In our daily lives we are inundated with photos. Whether it be on your Twitter stream or posts on Facebook or Instagram. They are everywhere. We include them all the time in our lessons to help students understand the concepts we are teaching. That being said, do we ever slow down to closely analyze the photos? I know I’m guilty of taking a quick glance and thinking that I got the idea and then moving onto the next thing probably missing out on a lot of the details of the image. This became abundantly clear to me when I saw Kelly Gallagher (@KellyGToGo ) present. Kelly ran us through the following exercise to stress that photos need to be read “closely” too.
First, he showed us this image from Joan Steiner:
The key is he only showed it to us for about 30 seconds. Then he had us write everything we saw down on our papers. I along with many in the audience wrote that we saw: a girl walking a dog in front of a store. We were in what Kelly referred to as our, “1st draft survival read”. We notice the big items, but missed out on the finer details. He then put the image back up on his screen again and had us take a closer look. He asked us specifically to notice what items made up the image. When he did this a collective, “oooohhhh” came from the audience. We all noticed that the image was made up of other objects such as the side walk is graham crackers, the base of the bodega was Chicklets, the top of the store was mad up of dog bones and Goldfish Crackers, etc… Kelly advised that we need to slow down when we analyze photos and that our students need to be taught to do this too.
I’ve sinced used this activity with my own students to begin teaching the analysis of photographs. It has always worked well and acheived the desired result. I have also used this lesson from Chris Heffernan (@cheffernan75 ) which works in a similar manner. Chris has his students take out a piece of paper and then quickly shows them the following images. (Here are his slides.) He only shows the photos for a few seconds then he asks his students the accompanying questions. Again, because his students are only looking at the images in their “survival read” mode, they miss the finer details and can’t correctly answer his questions. This also works as a great introduction to close reading of photos.
One of the strategies that I’ve found to be most effective is the 4 quadrant method. This is a strategy that Chris also shared with me. In order to do this, you set an image as the background to a Power Point or Google slide. Then you cover up 3/4 of the image using the shape tools. The students again take out a sheet of paper and fold it into 4s. You then have the students note what they see in the image and make inferences about the image in the corresponding quadrant of their folded paper. You could also use this digital organizer too. You continue to uncover the other 3 quadrants, 1 section at a time. Here is a sample that Chris created and was kind enough to share with me. This strategy forces students to slooooowww down and take notice of the objects in the photos. You could also give them these questions to help them with their analysis of photos.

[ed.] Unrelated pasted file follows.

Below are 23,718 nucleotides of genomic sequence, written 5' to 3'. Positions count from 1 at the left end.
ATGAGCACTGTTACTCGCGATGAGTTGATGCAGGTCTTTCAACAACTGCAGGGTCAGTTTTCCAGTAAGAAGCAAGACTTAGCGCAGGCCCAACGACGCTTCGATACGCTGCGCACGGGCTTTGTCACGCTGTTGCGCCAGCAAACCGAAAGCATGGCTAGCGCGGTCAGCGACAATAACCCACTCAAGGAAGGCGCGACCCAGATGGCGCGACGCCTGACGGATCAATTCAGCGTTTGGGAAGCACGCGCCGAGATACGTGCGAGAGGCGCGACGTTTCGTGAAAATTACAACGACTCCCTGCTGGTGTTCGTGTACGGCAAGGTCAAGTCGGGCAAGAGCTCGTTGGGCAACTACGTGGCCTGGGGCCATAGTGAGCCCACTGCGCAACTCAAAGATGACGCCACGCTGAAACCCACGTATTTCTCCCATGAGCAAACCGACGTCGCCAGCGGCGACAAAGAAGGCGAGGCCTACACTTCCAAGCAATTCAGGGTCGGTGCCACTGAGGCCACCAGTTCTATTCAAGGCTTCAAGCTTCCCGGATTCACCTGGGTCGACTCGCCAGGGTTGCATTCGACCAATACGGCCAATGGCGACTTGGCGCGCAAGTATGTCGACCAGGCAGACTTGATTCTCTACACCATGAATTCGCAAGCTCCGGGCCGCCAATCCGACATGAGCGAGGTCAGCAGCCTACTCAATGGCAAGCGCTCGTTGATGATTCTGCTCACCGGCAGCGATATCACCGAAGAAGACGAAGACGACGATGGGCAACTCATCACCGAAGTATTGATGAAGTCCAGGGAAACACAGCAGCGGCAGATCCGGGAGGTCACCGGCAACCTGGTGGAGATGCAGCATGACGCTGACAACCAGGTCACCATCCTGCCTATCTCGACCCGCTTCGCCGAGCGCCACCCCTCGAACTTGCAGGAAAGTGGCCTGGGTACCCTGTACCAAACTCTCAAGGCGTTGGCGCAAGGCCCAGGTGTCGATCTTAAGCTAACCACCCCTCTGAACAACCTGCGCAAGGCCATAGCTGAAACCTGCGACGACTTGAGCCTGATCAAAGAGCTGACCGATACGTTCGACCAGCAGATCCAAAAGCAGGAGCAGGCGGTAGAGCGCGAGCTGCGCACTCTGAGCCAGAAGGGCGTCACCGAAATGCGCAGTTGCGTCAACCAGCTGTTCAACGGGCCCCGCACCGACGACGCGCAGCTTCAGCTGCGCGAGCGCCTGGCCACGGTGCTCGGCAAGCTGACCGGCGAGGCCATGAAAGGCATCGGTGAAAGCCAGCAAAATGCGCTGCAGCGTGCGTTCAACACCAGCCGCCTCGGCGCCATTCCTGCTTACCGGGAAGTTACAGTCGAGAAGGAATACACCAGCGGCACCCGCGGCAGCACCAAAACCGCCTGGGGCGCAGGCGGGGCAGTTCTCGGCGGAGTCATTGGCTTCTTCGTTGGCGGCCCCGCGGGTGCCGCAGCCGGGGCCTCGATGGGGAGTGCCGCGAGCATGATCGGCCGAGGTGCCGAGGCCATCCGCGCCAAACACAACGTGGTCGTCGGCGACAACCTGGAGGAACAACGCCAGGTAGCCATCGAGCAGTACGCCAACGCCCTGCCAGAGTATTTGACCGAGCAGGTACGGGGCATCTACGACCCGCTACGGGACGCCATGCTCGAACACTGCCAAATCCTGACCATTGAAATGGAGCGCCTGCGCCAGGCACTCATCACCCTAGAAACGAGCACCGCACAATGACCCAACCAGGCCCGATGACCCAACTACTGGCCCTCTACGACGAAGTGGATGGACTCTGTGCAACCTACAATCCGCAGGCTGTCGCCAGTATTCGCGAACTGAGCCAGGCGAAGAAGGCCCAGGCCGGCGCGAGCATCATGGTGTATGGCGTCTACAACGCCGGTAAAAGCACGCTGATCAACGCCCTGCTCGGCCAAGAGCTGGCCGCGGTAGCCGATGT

Some other strategies that I’ve used are:
- Place an image as the background of a Padlet and have them annotate the image that way.
- You can have the students place the image as the background of a Thinglink The students then can place hot spots on the image answering the photo analysis questions.
- You can also try this photo analysis organizer.
- Gallery Walk: Display several images about the subject you are studying. Have students place Post-its about reactions, connections, and questions about the photos that are displayed.
- Claim, Evidence, Reasoning: I have also had students make a claim about a photo, give evidence from the photo, and explain their reasoning as to how that evidence supports their claim.
- Real or Fake: Increasingly images are being manipulated and circulated throughout social media. In addition to close reading an image for content, students also will need to be able to assess the credibility of images. I have shown students photos from Hurricane Sandy and asked them if they are real or fake. I used the poll feature on Nearpod after they viewed each image. I used this to start our discussion on image credibility. I used images from this The Atlantic article, “Sorting the Real Sandy Photos From the Fakes”. I followed that activity up with this video clip from Common Sense Education, “How to Use Google Reverse Image Search to Fact Check Images”. Julie Smith (@julnilsmith ) also has a video on how to do this, “Can I De-Bunk this photo in under 2 minutes?”.
- Tableau: Have students pose as the people are in the photo. Then you or their classmates can interview them as they students posing assume the roles of the people in the photograph. (The New York Times Learning Network ( @NYTimesLearning ) has a post describing this here.
Some additional resources for using images are:
The New York Times Learning Network’s (@NYTimesLearning ): “How to Teach with Our Picture Prompts and Other Times Images”
The New York Times Learning Network’s (@NYTimesLearning ): Picture Prompts (Accessible, image-driven prompts that invite a variety of kinds of writing.)
The New York Times Learning Network’s (@NYTimesLearning ): “10 Intriguing Photographs to Teach Close Reading and Visual Thinking Skills”
What strategies and resources do you use for photos?